August 9, 1863 – Confederate President Jefferson Davis tried to regroup after the disastrous loss of the Mississippi River.
Following the devastating surrenders of Vicksburg and Port Hudson, the southern press generally concluded that Lieutenant General John C. Pemberton, who had surrendered Vicksburg, was the most to blame. Davis disagreed, noting that General Joseph E. Johnston, commanding all Confederates in the Western Theater, had urged Pemberton to abandon Vicksburg, and when Pemberton got trapped there, Johnston did little to try rescuing him.
A letter circulated among southern newspapers from Johnston’s medical director, Dr. D.W. Yandell, in which Yandell (apparently writing to a fellow doctor) praised Johnston while condemning Pemberton and Davis for lacking decisiveness and wisdom. When Davis read this “article/letter,” he resentfully forwarded a copy to Johnston with a message of his own:
“It is needless to say that you are not considered capable of giving countenance to such efforts at laudation of yourself and detraction of others, and the paper is sent to you with the confidence that you will take the proper action in the premises.”
A few days later, Pemberton, now awaiting a prisoner exchange at Gainesville, Alabama, submitted his official report on the Vicksburg campaign. In it, he sought to “disprove many charges made against me through ignorance or malice.” However, “I fully acknowledge the correctness of the principle, that in military affairs, ‘Success is the test of merit.’”
That quote came from General Albert Sidney Johnston when he was assembling Confederate forces for a counterattack after the fall of Fort Donelson in 1862. Johnston, a close friend of Davis’s who was killed at the Battle of Shiloh, said, “The test of merit in my profession with the people is success. It is a hard rule, but I think it right.”
Davis responded on the 9th. He tried easing Pemberton’s resentment by noting that in the eyes of the press, success was not necessarily the test of merit; for press favorites, the test was simply doing “what they are expected to do.” Such favorites were “sheltered when they fail by a transfer of the blame.” Those whom the press disliked often had their success “denied or treated as a necessary result.”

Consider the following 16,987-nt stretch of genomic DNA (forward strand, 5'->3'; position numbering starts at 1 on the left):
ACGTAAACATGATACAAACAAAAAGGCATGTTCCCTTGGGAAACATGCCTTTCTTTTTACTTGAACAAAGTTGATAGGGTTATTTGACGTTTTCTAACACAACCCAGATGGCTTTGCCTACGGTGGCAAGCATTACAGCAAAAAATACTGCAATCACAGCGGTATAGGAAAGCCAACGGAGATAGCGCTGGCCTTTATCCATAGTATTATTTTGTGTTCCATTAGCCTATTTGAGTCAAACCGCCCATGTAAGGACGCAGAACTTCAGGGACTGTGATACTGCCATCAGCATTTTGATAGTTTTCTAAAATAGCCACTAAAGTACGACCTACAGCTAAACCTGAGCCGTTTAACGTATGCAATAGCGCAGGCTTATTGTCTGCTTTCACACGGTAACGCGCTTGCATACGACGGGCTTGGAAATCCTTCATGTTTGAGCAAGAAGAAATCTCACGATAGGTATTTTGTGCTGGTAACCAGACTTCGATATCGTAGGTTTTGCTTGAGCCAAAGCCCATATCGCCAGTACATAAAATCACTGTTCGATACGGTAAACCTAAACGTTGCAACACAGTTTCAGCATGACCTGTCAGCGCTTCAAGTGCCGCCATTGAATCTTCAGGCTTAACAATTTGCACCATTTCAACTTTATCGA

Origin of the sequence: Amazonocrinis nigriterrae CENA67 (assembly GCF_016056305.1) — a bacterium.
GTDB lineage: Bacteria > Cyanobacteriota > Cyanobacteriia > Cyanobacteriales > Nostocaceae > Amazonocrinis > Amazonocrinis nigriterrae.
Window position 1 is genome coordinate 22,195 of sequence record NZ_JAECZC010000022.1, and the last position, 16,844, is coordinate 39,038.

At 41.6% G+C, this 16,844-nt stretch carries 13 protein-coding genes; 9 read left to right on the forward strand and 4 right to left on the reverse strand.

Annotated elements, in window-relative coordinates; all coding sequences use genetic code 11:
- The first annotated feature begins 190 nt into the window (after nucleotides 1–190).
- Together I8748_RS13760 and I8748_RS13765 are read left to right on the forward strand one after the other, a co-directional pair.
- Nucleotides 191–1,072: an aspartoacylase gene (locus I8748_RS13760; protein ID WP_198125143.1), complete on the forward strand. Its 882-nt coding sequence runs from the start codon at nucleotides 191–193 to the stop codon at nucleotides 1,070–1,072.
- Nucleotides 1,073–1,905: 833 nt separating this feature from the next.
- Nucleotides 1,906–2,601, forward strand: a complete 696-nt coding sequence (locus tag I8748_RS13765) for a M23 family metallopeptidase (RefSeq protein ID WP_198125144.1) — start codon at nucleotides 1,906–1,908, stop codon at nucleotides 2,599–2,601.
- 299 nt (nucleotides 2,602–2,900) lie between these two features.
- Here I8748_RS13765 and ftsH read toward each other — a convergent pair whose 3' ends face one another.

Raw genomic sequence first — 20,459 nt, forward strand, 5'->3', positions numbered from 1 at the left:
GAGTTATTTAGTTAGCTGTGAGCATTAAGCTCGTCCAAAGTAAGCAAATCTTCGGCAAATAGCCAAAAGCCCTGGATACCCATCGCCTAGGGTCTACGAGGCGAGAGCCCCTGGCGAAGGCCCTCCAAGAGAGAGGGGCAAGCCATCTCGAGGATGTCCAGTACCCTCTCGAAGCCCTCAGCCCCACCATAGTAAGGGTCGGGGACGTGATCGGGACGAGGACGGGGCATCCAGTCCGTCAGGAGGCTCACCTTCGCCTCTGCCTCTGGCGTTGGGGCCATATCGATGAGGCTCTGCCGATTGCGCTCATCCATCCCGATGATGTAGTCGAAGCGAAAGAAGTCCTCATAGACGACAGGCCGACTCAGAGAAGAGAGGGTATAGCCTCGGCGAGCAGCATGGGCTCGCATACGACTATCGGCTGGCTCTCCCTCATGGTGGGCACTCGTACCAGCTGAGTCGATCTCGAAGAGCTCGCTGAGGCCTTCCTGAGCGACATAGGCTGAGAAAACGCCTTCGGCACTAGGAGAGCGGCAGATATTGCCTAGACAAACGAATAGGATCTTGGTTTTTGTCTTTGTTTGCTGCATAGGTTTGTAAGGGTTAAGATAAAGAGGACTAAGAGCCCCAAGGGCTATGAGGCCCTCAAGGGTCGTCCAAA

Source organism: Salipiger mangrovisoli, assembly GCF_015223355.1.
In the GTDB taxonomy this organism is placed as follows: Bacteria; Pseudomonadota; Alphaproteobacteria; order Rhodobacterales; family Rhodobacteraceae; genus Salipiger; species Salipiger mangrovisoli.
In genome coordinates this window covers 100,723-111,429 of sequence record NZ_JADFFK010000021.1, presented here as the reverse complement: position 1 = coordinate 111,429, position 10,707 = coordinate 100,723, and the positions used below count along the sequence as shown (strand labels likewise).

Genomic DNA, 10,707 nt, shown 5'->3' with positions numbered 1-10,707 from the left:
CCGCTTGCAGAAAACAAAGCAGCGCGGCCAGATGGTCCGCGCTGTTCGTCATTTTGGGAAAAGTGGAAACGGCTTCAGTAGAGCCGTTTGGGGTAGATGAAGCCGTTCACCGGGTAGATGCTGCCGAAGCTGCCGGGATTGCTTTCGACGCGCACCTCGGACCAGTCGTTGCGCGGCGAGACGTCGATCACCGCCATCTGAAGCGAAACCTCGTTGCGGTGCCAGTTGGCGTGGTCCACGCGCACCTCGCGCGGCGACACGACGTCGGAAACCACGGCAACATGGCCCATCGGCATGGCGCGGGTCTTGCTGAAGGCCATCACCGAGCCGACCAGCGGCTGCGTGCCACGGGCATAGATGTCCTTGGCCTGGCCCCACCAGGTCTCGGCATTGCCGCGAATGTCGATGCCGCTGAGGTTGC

“The test of success,” Davis wrote, “though far from just, is one which may be accepted in preference to the popular delusion so readily created by unscrupulous men who resort to the newspapers to desseminate falsehood and forestall the public judgement.”
To Davis, both Pemberton and General Robert E. Lee had recently received harsh press criticism due more to opinion than fact. He stated, “General Lee and yourself have seemed to me example of the second class, and my confidence has not been diminished because letter-writers have not sent forth your praise on the wings of the press.”
Davis assured Pemberton that he was “no stranger to the misrepresentation of that which malignity is capable, nor to the generation of such feelings by the conscientious discharge of duty.” He knew firsthand “how slowly the messenger of truth follows that of slander.”
However, southerners continued railing against Pemberton, with some speculating that his Pennsylvania roots may have played a role in his surrender. Davis received a letter from an army chaplain expressing the sentiments of many troops in the western armies “that every disaster that has befallen us in the West has grown out of the fact that weak and inefficient men have been kept in power,” including Pemberton. The chaplain asked, “I beseech of you to relieve us of these drones and pigmies.”
Pemberton remained disqualified from service until paroled in October. He did not take up active field operations again.
CivilWarDailyGazette.com; Foote, Shelby, The Civil War: A Narrative: Volume 2: Fredericksburg to Meridian (Vintage Civil War Library, Knopf Doubleday Publishing Group, Kindle Edition, 2011), p. 646-47; Long, E.B. with Long, Barbara, The Civil War Day by Day (New York: Da Capo Press, Inc., 1971), p. 397